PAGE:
At this writing, four main classes of Hantzsch esters that have useful biological activities have been well studied. The antihypertensives are the most widely studied, with nifedipine (1) being a well-known example (Figure 2). But several other types are being developed.

A variety of products

Hantzsch esters bridge the gap between domains of the proteins that are their molecular targets and offer a template to which a variety of functional groups can be attached. This may explain why the leads for several types of medicines under development were discovered on the basis of Hantzsch esters. The direct synthesis has allowed pharmacologists to determine what molecular components are essential for the esters’ biological effects. DHPs have emerged as leads for studying multidrug resistance (MDR) in cancer chemotherapy (2) (5), to treat benign prostatic hyperplasia (BPH) (3) (6), and adenosine receptor antagonists (4) (7).

Each of these Hantzsch esters has somewhat different groups attached to a DHP core, as expected, because they all have different molecular targets. The unifying concept is that the Hantzsch synthesis provides a direct entry to molecules that can span the gap in the “domain interface” of its molecular target. The versatility of the synthesis allows a medicinal chemist to collect a set of analogues relatively quickly to define which groups are most important, and maximize the desired biological activity.

MDR is a problem found in cancer chemotherapy, resulting from the cancer cell pumping the anticancer agent out of itself. A Hantzsch ester (2) has been found that helps overcome MDR. The structural requirements for this biological activity are different from those of the nifedipine antihypertensive agents. Instead of the aryl group in the 4-position of the DHP, an electron-rich double bond provides the greatest activity and is thought to act by preventing the efflux of anti tumor agents.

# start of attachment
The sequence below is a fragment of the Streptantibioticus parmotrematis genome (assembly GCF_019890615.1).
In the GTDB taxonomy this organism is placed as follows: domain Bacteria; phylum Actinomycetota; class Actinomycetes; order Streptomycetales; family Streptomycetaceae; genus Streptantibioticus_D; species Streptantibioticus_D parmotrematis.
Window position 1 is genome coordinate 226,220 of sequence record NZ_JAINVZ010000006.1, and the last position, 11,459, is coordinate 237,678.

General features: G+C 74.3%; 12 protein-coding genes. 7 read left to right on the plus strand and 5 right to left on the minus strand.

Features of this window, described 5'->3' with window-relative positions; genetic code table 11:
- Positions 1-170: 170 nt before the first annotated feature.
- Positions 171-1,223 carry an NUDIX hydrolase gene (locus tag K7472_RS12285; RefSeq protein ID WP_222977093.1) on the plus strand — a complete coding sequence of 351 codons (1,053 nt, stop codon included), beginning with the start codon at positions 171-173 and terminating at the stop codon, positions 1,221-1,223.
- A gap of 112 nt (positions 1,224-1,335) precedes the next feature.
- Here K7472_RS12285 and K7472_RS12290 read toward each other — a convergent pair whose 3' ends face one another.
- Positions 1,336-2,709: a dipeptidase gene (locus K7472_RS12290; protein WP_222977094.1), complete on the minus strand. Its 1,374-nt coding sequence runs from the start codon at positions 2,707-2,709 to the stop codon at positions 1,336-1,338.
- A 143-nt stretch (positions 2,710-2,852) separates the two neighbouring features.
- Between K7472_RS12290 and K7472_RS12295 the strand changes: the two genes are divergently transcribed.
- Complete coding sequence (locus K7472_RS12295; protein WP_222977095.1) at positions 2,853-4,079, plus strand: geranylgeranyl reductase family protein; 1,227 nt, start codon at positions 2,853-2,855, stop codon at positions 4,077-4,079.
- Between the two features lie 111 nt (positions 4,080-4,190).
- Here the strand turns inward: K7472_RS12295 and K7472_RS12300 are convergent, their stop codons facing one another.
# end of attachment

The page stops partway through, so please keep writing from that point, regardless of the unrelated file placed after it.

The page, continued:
The halves of the molecule can be assembled one acetoacetate at a time, and then combined, permitting the preparation of numerous asymmetric Hantzsch esters. BPH is a progressive condition characterized by a nodular enlargement of prostatic tissue that obstructs the urethra. BPH has a potential treatment in the Hantzsch ester known as SNAP 5089 (3), which acts selectively with a specific adrenoreceptor.

Adenosine receptors are potential targets for drugs to treat asthma or the cell death that accompanies heart attack and stroke (ischemia). Recently, DHPs (4) have been discovered that have selective A3 adenosine receptor antagonist activity and also act stereoselectively, that is, the 4-S enantiomer is 35 times more effective in binding the A3 adenosine receptor than its mirror image.

The most striking example of stereoselectivity, however, has been observed for analogues of nifedipine. To explain this, though, a little biochemistry has to be integrated into our discussion.

Structure–activity relationship

Because of the relative ease of the Hantzsch synthesis, numerous analogues were prepared by several groups soon after the biological activity of nifedipine was established, and the structure–activity relationship (SAR) for antihypertensive activity was developed rather quickly (Figure 3) (2). One well- recognized feature of SAR is that ortho and meta electron- withdrawing groups on the aromatic ring enhance activity, whereas anything at the para position reduces activity. Conformation and absolute configuration are important factors in the biological effects of DHPs. Because most DHPs adopt a “boat” conformer in the solid state, nautical nomenclature has been widely adopted to discuss the 3-D shape of Hantzsch esters.

Figure 3. The efficiency of the Hantzsch synthesis has enabled the development of a detailed structure– activity relationship for DHPs, especially with respect to their use as antihypertensives. Conformation and absolute configuration are important factors in the biological effects of DHPs. Top, side view of “boat”; Bottom, top view. Courtesy of D. J. Triggle. Used with permission.
Figure 4. A model of the DHP binding site at the calcium channel, recently proposed by Striessnig (11), is based on the predicted analogy of the calcium channel structure to that of the potassium channel, for which a crystal structure has been obtained by MacKinnon (10). Reproduced with permission from J. Striessnig.